The development of ESL in the twentieth century was also greatly influenced by the creation of TESOL in 1966. TESOL, or Teachers of English to Speakers Other Than English, is a professional organization with thousands of members from countries around the world who are dedicated to ensuring excellence in English instruction to speakers of other languages. One of TESOL's fundamental goals is to address "the need for a professional organization that would be permanently devoted to the problems of teaching English to speakers of other languages at all levels" (TESOL, 2006).
In order to obtain a position as an ESL instructor in the United States, students are required to complete an undergraduate program in a related linguistic field and an achieve a master’s degree in teaching of English to speakers other than English. Moreover, all students must obtain individual state licensing by completing mandatory field work through student teaching. The TESOL degree qualifies individuals to teach both ESL and EFL courses abroad.
The student population of ESL can be divided into two groups based on linguistic needs: LEP, or Limited English Proficient, refers to non-native English speakers who have difficulty writing, speaking, and reading English. NES, or Non-English Speaking, students do not speak or understand English and may even lack literacy skills in their native language (which further complicates the quest for English fluency).
At the college and university level, students are tested for English language fluency prior to admission. The TOEFL, or Test of English as a Foreign Language, measures linguistic competence of non-native speakers of English by measuring reading, writing, speaking, and listening skills. Due to the growing demand for the test, TOEFL is now accessible via the Internet as an online exam. Student who fail the TOEFL are advised to complete specific ESL programs based on individual need.
Although ESL has advanced as an academic discipline, many public and private schools lack the resources and programs to adequately respond to the growing population of LEP and NES students. In fact many schools don't even have ESL programs to offer. The dearth of viable ESL curricula can also be attributed to the recent increase of anti-immigrant attitudes and resentment toward preferential treatment for minority groups (Hafernik, Messerschmitt & Vandrick, 1996).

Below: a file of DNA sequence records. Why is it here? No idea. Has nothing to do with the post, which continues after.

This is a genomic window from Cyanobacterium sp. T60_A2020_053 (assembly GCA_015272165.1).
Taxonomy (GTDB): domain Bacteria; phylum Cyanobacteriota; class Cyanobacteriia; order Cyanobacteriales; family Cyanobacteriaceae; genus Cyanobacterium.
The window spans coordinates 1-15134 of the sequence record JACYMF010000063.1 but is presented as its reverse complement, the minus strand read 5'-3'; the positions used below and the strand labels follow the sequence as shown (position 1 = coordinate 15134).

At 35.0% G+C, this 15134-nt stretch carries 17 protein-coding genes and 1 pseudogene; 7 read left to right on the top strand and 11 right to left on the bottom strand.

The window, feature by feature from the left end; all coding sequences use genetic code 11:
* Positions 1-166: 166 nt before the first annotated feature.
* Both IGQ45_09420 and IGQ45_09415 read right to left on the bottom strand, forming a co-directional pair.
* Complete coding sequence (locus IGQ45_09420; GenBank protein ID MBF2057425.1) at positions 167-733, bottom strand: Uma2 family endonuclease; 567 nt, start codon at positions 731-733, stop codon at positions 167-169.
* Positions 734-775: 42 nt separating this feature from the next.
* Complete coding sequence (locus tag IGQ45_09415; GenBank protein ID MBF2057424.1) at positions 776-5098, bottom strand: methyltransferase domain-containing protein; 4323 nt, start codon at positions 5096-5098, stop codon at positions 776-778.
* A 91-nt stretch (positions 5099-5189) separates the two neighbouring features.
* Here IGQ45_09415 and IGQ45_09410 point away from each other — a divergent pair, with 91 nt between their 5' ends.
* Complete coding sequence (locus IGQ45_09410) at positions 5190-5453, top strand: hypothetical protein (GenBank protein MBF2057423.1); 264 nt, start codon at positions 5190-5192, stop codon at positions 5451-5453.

Most ESL curricula in the United States offer various levels of study in five fundamental areas: reading, writing, grammar, speaking/conversation, and listening. ESL models differ from other English developmental programs by using only the L2 (the target language) in the classroom. The goal is to provide students the fundamental skills needed to complete the traditional all-English curriculum without relying on the L1 (the primary or native language). Some criticize this pedagogy as exclusive and argue that L1 development and fluency is necessary in order to acquire the L2, as is practiced in bilingual education.
Due to the diverse nature of the ESL population, the instructor must consider several factors about the students in the group before considering a methodology.
• Age: Linguists argue that older students have more difficulty assuming a second language and children under twelve learn languages faster than older students.
• Native Language: The instructor must consider the fluency level of the original language and the L1's phonological and syntactical proximity to English.
• L1 Literacy Level of Parents: Research suggests that if a parent is illiterate in their L1 there is a greater chance that the student will have a more difficult time learning the L2.
• Reason for Immigrating: Understanding the various motives for immigrating helps to address personal issues that may arise in the classroom.
Common strategies that have developed in K–12 and college ESL instruction include previewing (instructor reads the sections aloud before the students read), shared and paired reading, books with tapes, multicultural literature, interactive writing, theme-based instruction, reading aloud, and storytelling. All of these methods allow students to hear and apply the appropriate phonological and syntactic representations of the language.
Other ESL teaching methods include, but are not limited to:
The Silent Way Technique
This method rests...